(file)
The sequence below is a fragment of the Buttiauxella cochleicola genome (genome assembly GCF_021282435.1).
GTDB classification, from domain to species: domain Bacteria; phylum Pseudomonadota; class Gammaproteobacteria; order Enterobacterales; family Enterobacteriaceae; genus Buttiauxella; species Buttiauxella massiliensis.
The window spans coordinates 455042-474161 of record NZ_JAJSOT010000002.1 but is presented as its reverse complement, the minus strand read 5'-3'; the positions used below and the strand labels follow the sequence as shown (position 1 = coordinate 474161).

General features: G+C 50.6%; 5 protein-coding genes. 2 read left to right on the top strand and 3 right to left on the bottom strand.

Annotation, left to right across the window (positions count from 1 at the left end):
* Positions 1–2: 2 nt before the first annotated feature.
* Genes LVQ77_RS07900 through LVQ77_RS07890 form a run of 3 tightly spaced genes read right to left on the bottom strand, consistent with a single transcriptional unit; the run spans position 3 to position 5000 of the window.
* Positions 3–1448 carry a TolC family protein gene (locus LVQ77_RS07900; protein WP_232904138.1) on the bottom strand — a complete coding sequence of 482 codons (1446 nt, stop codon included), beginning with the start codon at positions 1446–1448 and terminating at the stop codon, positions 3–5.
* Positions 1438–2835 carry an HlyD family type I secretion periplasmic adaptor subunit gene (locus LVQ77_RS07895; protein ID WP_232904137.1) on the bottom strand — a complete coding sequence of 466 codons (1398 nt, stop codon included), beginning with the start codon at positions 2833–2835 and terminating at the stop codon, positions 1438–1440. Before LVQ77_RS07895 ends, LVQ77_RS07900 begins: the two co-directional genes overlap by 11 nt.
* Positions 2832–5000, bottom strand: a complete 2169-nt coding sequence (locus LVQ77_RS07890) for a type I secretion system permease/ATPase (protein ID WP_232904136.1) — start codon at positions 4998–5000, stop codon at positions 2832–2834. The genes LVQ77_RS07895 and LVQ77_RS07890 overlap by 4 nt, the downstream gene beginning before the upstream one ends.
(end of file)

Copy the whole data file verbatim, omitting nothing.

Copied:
The sequence below is a fragment of the Buttiauxella cochleicola genome (genome assembly GCF_021282435.1).
GTDB classification, from domain to species: domain Bacteria; phylum Pseudomonadota; class Gammaproteobacteria; order Enterobacterales; family Enterobacteriaceae; genus Buttiauxella; species Buttiauxella massiliensis.
The window spans coordinates 455042-474161 of record NZ_JAJSOT010000002.1 but is presented as its reverse complement, the minus strand read 5'-3'; the positions used below and the strand labels follow the sequence as shown (position 1 = coordinate 474161).

General features: G+C 50.6%; 5 protein-coding genes. 2 read left to right on the top strand and 3 right to left on the bottom strand.

Annotation, left to right across the window (positions count from 1 at the left end):
* Positions 1–2: 2 nt before the first annotated feature.
* Genes LVQ77_RS07900 through LVQ77_RS07890 form a run of 3 tightly spaced genes read right to left on the bottom strand, consistent with a single transcriptional unit; the run spans position 3 to position 5000 of the window.
* Positions 3–1448 carry a TolC family protein gene (locus LVQ77_RS07900; protein WP_232904138.1) on the bottom strand — a complete coding sequence of 482 codons (1446 nt, stop codon included), beginning with the start codon at positions 1446–1448 and terminating at the stop codon, positions 3–5.
* Positions 1438–2835 carry an HlyD family type I secretion periplasmic adaptor subunit gene (locus LVQ77_RS07895; protein ID WP_232904137.1) on the bottom strand — a complete coding sequence of 466 codons (1398 nt, stop codon included), beginning with the start codon at positions 2833–2835 and terminating at the stop codon, positions 1438–1440. Before LVQ77_RS07895 ends, LVQ77_RS07900 begins: the two co-directional genes overlap by 11 nt.
* Positions 2832–5000, bottom strand: a complete 2169-nt coding sequence (locus LVQ77_RS07890) for a type I secretion system permease/ATPase (protein ID WP_232904136.1) — start codon at positions 4998–5000, stop codon at positions 2832–2834. The genes LVQ77_RS07895 and LVQ77_RS07890 overlap by 4 nt, the downstream gene beginning before the upstream one ends.